I drew the conformer (below) and I'm wondering if this is the most stable chair conformation.enter image description here

Three of the bonds are equatorial so it looks like the most stable to me.

  • $\begingroup$ See this related question chemistry.stackexchange.com/questions/2462/… $\endgroup$ – Ben Norris Nov 1 '12 at 10:45
  • $\begingroup$ that's glucose. this is galactose $\endgroup$ – user176105 Nov 1 '12 at 14:33
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    $\begingroup$ I know that; I am not suggesting the questions are duplicates. However, the issue of the anomeric effect raised in that question is relevant to this question. Someone interested in one question will be interested in the other. $\endgroup$ – Ben Norris Nov 1 '12 at 21:13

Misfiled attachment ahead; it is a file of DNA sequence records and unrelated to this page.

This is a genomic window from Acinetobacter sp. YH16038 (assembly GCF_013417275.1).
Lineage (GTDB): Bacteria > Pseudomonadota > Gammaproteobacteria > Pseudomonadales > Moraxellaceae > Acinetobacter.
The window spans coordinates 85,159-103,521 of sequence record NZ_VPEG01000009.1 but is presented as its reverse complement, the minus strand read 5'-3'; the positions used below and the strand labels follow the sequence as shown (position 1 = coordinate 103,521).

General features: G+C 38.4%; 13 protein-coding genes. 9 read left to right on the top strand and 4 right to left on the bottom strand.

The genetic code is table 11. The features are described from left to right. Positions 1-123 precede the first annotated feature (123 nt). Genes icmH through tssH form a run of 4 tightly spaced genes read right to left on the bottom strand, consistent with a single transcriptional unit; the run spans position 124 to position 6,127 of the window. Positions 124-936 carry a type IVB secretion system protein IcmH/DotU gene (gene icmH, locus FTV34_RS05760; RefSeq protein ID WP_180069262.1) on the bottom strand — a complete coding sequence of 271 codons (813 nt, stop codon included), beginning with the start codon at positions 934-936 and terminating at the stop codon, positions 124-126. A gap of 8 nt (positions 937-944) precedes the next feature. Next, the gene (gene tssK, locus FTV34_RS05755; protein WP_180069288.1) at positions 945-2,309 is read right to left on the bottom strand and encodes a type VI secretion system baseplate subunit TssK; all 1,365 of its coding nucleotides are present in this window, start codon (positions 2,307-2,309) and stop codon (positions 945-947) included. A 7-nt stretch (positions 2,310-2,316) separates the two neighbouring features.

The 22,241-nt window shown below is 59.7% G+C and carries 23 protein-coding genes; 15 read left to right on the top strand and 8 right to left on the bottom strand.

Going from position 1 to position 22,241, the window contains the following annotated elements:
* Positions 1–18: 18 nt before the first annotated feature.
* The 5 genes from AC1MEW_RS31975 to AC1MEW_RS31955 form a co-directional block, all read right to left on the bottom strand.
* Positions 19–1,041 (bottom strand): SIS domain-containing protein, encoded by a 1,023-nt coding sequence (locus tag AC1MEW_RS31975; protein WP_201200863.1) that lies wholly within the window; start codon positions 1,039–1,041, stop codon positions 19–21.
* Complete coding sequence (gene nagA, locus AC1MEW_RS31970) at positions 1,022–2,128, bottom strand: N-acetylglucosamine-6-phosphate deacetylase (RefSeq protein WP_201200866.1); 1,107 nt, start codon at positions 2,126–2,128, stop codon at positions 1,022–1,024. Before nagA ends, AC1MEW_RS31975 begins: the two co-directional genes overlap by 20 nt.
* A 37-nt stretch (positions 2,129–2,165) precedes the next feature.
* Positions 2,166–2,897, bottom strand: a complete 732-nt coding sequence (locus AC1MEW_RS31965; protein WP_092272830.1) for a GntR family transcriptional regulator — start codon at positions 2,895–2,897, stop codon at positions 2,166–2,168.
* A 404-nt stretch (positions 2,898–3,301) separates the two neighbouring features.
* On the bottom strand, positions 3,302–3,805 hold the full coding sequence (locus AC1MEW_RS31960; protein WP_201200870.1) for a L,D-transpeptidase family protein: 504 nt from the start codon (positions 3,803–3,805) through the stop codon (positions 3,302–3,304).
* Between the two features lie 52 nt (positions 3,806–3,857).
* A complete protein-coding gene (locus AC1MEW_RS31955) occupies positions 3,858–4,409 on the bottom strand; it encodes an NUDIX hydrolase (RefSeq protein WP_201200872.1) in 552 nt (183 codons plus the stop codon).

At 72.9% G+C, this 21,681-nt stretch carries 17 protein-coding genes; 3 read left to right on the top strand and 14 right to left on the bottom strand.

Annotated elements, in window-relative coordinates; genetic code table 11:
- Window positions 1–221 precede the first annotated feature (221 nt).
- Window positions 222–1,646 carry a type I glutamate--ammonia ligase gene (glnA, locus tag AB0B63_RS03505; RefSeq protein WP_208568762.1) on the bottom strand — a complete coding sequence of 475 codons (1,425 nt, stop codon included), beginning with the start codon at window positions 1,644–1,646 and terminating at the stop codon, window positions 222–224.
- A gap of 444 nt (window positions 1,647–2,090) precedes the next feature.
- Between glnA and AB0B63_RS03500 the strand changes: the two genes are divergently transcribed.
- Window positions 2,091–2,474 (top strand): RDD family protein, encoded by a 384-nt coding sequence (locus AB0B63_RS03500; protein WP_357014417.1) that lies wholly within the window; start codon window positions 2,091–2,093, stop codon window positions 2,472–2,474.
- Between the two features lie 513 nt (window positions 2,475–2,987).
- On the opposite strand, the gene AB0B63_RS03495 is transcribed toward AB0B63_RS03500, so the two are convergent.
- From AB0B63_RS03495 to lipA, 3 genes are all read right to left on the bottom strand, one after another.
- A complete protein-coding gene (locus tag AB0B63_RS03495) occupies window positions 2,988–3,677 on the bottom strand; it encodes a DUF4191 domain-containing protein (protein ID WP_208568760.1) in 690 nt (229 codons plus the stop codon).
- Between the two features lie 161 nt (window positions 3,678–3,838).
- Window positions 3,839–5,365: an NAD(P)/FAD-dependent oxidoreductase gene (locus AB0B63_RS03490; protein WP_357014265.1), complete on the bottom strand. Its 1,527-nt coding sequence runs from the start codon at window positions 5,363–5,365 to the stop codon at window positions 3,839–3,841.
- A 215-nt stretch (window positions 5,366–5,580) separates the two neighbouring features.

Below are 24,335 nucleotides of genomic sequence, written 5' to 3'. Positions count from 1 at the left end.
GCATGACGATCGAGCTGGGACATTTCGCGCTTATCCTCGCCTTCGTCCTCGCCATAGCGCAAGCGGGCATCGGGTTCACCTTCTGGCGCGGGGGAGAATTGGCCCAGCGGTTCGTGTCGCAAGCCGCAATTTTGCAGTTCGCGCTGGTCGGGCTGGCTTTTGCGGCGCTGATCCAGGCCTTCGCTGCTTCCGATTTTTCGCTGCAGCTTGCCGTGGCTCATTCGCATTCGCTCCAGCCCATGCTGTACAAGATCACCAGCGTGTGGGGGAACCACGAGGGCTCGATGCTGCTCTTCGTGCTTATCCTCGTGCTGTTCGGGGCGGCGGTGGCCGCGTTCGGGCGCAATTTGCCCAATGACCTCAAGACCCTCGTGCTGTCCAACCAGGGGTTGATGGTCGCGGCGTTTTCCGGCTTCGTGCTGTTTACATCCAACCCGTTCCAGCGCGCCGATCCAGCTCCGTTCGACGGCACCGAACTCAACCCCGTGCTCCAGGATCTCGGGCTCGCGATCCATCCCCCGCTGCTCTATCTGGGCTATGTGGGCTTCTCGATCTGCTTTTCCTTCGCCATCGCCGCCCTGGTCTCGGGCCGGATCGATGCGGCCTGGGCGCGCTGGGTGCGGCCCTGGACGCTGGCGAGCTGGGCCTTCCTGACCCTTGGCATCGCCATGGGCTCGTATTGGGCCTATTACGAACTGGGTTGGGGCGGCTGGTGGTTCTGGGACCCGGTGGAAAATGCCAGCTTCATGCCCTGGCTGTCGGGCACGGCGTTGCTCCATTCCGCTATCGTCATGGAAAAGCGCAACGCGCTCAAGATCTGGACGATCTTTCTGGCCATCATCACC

The chair conformation that you have drawn (4C1) is likely to be the most stable one, as it minimizes the number of heavy axial groups.

To determine the chair conformation of a hexose, it is generally easiest to draw it and compare it with β-D-glucose, where all heavy groups are equatorial and the conformation is 4C1. If the number of heavy axial groups becomes smaller when the conformation is changed to 1C4 (all equatorial groups in 4C1 become axial and vice versa), then it is likely that the conformation is 1C4.


The conformation shown loses the anomeric effect, worth roughly 17 kcal/mol, and about 0.5 kcamol for the axial OH. This is opposed by the penalty for two axial OH and an axial CH2OH. The penalty for these interaction sis harder to estimate, but it probably amounts to 5 kcal/mol. Thus, on the basis of sterics alone, I expect you have drawn the least stable isomer.

Hydrogen bonding is probably not a factor because in both conformations, the same number of hydrogen bonds is available.


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